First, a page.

BYU students still spellbound by Harry Potter


Carlie McConnell works on a Harry Potter chalk masterpiece south of BYU campus. (Megan Bahr)


July 31 might just be the most magical day of the month thanks to Harry Potter’s birthday. At BYU, Potter’s July birthday often inspires a resurgence of fandom and renewed appreciation for J.K. Rowling’s literary creation.

Rowling is also set to release her newest addition to the Harry Potter world, a stage play titled “Harry Potter and the Cursed Child,” on July 31. The timely release of this new work will likely provide even more reason for Potter fans to celebrate.

Many BYU students developed an interest in the Potter universe by reading the books or watching the movies in their youth. Brooklyn Davison said she’s been hooked since first reading “Harry Potter and the Sorcerer’s Stone” in the second grade. Davisona senior at BYU, related the characters in the books to people in her life.

“I first related with the Weasley Family and how close they were (to each other),” Davison said. “It reminded me of my own family.”

Davison’s appreciation for the Potter series is not so unique at BYU. In fact, Davison uses Harry Potter as a conversation starter with other students.

“I can use Harry Potter to start a conversation with probably 90 to 95 percent of people on campus,” Davison said. “It always gives us something to talk about.”

Fellow BYU student Sam McConnell and his wife Carlie McConnell also appreciate Rowling’s creative plots and characters. Carlie McConnell says she inserts herself into the story to add interest and personalize the Harry Potter experience.

“When you immerse yourself into a fantasy culture you can kind of make the characters your own, in a way,” Carlie McConnell said. “You imagine them to be however you want or even put some of your own qualities into the characters.”

The Harry Potter books provide life lessons and entertaining real-world application to readers, according to Carlie McConnell. She explained she has been able to identify lessons about sacrifice, friendship and even the gospel in the books.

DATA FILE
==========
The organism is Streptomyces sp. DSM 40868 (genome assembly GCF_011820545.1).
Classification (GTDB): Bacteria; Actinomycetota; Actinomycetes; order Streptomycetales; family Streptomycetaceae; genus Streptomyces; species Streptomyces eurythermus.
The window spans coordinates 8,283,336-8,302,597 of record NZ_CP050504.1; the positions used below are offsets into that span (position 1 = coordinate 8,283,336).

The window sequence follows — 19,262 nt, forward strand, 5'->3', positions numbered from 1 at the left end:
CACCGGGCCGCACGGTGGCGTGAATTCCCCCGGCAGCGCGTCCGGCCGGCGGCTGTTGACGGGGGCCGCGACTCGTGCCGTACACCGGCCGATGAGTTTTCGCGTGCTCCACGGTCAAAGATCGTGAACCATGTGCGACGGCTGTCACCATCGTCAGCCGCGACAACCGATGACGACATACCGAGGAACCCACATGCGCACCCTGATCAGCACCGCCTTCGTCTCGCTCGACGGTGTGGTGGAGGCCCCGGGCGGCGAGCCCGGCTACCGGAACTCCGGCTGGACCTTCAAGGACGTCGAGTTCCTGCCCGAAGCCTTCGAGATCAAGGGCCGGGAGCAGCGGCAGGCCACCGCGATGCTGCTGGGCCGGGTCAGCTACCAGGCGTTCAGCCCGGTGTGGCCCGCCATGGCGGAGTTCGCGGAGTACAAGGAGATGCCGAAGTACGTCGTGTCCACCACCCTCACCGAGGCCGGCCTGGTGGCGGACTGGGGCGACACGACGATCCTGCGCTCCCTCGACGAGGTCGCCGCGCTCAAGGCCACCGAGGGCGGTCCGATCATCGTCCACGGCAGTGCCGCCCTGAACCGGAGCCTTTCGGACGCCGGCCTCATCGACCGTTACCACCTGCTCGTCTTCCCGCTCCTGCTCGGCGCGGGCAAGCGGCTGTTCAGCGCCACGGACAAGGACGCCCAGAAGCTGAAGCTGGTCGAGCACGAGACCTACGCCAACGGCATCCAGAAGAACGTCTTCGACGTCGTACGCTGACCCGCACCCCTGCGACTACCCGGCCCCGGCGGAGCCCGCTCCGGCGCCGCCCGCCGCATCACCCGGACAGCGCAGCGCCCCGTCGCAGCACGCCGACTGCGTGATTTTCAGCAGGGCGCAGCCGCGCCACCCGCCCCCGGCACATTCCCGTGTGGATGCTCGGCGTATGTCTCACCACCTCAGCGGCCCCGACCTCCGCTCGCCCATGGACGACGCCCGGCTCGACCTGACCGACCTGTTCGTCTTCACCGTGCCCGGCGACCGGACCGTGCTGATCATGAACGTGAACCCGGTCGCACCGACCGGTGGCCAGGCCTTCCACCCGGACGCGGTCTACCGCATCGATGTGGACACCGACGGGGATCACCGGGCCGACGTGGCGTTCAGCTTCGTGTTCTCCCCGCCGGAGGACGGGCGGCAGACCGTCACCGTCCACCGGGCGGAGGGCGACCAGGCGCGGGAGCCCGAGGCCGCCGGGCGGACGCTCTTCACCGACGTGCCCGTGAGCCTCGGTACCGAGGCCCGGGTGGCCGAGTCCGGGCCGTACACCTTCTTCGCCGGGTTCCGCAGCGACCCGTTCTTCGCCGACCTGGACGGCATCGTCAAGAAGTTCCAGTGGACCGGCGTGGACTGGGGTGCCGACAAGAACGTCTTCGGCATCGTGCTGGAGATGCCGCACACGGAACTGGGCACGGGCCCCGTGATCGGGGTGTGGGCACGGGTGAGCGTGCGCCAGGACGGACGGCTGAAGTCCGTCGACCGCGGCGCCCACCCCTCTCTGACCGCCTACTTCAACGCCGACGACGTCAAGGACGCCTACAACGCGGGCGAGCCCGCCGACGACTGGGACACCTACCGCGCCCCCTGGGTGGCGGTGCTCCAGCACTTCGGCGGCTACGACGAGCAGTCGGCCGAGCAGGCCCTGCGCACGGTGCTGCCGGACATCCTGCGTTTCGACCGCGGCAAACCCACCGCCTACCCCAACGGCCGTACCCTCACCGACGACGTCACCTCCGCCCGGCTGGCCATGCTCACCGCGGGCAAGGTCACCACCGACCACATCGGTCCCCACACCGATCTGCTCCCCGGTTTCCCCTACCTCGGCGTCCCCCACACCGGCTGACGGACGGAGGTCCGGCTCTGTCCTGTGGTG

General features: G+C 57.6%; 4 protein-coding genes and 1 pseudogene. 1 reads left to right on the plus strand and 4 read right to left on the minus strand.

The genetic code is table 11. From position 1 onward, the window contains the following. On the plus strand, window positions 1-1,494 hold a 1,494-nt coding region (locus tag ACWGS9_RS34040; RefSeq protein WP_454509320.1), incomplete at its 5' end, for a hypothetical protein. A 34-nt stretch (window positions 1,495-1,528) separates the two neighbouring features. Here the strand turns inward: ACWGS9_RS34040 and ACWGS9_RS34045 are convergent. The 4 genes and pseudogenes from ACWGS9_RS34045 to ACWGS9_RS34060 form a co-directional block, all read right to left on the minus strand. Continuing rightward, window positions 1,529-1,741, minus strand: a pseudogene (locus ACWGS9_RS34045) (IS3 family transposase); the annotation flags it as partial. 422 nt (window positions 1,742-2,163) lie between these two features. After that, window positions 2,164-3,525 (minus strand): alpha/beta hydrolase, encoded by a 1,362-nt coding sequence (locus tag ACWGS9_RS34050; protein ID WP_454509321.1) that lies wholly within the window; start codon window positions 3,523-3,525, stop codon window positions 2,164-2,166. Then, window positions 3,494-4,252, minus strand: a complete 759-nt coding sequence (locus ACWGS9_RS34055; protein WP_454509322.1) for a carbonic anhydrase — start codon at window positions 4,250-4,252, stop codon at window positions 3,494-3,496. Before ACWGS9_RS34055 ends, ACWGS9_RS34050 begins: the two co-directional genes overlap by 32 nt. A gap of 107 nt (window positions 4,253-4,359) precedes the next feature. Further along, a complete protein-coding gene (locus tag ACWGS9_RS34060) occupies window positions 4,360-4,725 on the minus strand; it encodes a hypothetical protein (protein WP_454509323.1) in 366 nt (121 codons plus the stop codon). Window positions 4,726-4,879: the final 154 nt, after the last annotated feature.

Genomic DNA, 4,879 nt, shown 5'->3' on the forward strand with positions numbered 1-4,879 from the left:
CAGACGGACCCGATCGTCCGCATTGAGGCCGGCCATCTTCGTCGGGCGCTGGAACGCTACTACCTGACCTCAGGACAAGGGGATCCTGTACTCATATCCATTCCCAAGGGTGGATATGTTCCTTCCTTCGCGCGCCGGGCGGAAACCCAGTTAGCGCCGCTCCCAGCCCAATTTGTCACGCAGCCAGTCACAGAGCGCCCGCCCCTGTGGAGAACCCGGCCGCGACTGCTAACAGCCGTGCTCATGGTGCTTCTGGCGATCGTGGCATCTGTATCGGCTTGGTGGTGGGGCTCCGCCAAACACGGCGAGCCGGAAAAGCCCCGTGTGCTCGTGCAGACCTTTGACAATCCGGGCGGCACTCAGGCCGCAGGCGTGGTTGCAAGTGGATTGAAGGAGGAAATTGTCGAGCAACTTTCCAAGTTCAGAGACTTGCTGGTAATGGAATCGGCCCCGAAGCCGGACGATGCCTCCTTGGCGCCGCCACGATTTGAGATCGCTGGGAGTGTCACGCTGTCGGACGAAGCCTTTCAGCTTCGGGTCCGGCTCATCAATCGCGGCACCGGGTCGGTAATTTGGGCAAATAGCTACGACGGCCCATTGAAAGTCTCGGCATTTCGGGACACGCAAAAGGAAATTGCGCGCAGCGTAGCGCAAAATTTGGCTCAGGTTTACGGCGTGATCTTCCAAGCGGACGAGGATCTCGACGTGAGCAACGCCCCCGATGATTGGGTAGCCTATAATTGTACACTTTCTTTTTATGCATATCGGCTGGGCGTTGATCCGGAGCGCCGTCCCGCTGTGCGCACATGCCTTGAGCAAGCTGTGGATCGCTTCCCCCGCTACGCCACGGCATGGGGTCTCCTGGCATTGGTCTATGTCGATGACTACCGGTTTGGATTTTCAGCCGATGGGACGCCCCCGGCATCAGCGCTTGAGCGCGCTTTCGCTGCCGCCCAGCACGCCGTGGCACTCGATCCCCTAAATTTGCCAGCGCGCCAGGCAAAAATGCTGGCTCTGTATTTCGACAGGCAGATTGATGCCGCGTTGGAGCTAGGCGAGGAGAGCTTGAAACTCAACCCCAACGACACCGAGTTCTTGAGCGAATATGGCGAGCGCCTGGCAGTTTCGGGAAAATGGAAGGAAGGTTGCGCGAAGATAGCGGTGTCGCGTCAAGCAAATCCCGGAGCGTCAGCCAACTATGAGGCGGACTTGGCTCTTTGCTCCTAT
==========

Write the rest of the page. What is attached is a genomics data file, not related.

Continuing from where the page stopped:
“I served (an LDS mission) in Japan, Fukuoka. The Japanese people loved Harry Potter and I could always strike up conversations using Harry Potter,” Carlie McConnell said. “I compared Satan to Voldemort a few times.”

Sam McConnell wasn’t always the Potter fan he is today. After he and his wife’s first date, he knew he’d need to study up on his Potter facts.

“Before I met Carlie, I had a general idea of the story, but not much more than that,” Sam McConnell said. “After a few months I became a huge fan.”

Management and staff at The Wall, a popular on-campus restaurant, also contribute to the Harry Potter culture at BYU. The Wall will host its third Annual Harry Potter party the week of July 31. The Wall’s student manger Laurel Larsen explained why this year’s birthday celebration will be a week-long event.

“This is one way we are trying to reach out to students across campus who might not be able to come to the event itself,” Larsen said.

The festivities kick off with a Horcrux scavenger hunt on Monday, Larsen said. Harry Potter-themed karaoke takes place on Thursday, followed by a magic show performed by the Abracadabra magic club on Friday. A Harry Potter birthday celebration complete with a costume contest will take place on Saturday.

Larsen said the turnout for last year’s Harry Potter party exceeded 600 people.

“We know that a large portion of the BYU population loves Harry Potter, or they have a friend who does, and it’s a great way to bring a lot of people together who have the same interests,” Larsen said. “It’s really fun to give them an environment they can immerse themselves into.”

Stay updated on The Wall’s Harry Potter festivities by following them on Instagram:


[thb_instagram columns=”3″ link=”true” username=”thewallbyu” number=”6″]

It looks as if BYU students will continue to have a passion for Harry Potter for a long time to come. Davison gave an on-theme response when asked how long Harry Potter would be relevant at BYU.

“Always,” Davison said.

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